References Bolton, Kingsley (2008) English in Asia, Asian Englishes and the issue of proficiency. English Today 94 (24)(2): 3-13. Britain, David (2010) Grammatical variation in the contemporary spoken English of English. In Andy Kirkpatrick (ed.) The Handbook of World Englishes. London: Routledge. Deterding, David (2010) Variation across Englishes: phonology, In Andy Kirkpatrick (ed) The Routledge Handbook of World Englishes, London: Routledge, 385-399. Deterding, David and Kirkpatrick, Andy (2006) Emerging SE Asian languages and intelligibility, World Englishes 25 (3/4): 391-409 Garcia, Ofelia (2009). Bilingual Education in the 21 st Century. Oxford: Wiley-Blackwell. House, J. (ed.) (2009). The pragmatics of English as a lingua franca. Intercultural Pragmatics (Special Edition) 6.2. Jenkins, Jennifer (2007). English as a Lingua Franca: Attitudes and Identity. Oxford: Oxford University Press Kirkpatrick, Andy (2007) The communicative strategies of ASEAN speakers on English, in David Prescott (ed.) English in Southeast Asia. Newcastle: Cambridge Scholars Publishing, 118-137. Kirkpatrick, Andy (2008). Learning English and other languages in multilingual settings. Australian Review of Applied Linguistics 31(3):1-11. Kirkpatrick, Andy (2010). English as a Lingua Franca in ASEAN: The Multilingual Model. Hong Kong: Hong Kong University Press Kirkpatrick, Andy (2010) Researching English as a lingua franca in Asia: the Asian Corpus of English (ACE) project. Asian Englishes, 13(1).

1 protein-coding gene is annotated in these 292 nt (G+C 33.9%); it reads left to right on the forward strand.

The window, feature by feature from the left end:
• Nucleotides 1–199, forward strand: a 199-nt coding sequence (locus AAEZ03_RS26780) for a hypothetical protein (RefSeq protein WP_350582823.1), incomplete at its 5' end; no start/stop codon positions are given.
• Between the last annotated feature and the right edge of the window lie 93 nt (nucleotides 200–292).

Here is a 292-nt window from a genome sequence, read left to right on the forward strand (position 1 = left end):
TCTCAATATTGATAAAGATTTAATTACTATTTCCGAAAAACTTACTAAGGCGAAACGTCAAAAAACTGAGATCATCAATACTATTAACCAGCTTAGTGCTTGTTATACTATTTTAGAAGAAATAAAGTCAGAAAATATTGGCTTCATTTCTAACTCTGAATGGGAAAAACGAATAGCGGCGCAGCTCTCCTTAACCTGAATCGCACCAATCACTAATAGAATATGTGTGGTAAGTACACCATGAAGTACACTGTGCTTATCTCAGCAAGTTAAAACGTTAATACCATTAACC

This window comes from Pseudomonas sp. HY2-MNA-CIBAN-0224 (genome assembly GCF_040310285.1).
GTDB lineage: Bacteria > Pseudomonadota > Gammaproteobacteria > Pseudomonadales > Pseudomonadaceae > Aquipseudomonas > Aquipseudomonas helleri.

Kirkpatrick, Andy (2012) English as an Asian lingua franca: a lingua franca approach and implications for language education policy. Journal of English as a Lingua Franca 1(1): 121-140. Kirkpatrick, Andy, Patkin, John and Wu Jingjing (in press) The multilingual teacher and the multilingual curriculum: An Asian example of intercultural communication in the new era. In Farzad Sharifian and Maryam Jamarani (eds.) Intercultural Communication in the New Era. London: Routledge Mauranen, Anna (2006) A rich domain of ELF: the ELFA corpus of academic discourse. Nordic Journal of English Studies, 5 (2), 145- 159. Mauranen, A. & E. Ranta (eds.) (2009). English as a lingua franca: Studies and findings. Newcastle Upon Tyne: Cambridge Scholars Publishing. Seidlhofer, Barbara (2011) Understanding English as a Lingua Franca. Oxford: Oxford University Press. Szmrecsanyi, B. and Kortmann, B. 2009. “Vernacular universals and angloversals in a typological perspective.” In M. Filppula, J. Klemola and H. Paulasto (eds.) Vernacular Universals and Language Contacts: Evidence from Varieties of English and Beyond, London/New York: Routledge, 33–53. Thomason, Sarah G. (2009) Why universals versus contact-induced change. In Vernacular Universals and Language Contacts: Evidence from Varieties of English and Beyond: 349- 364.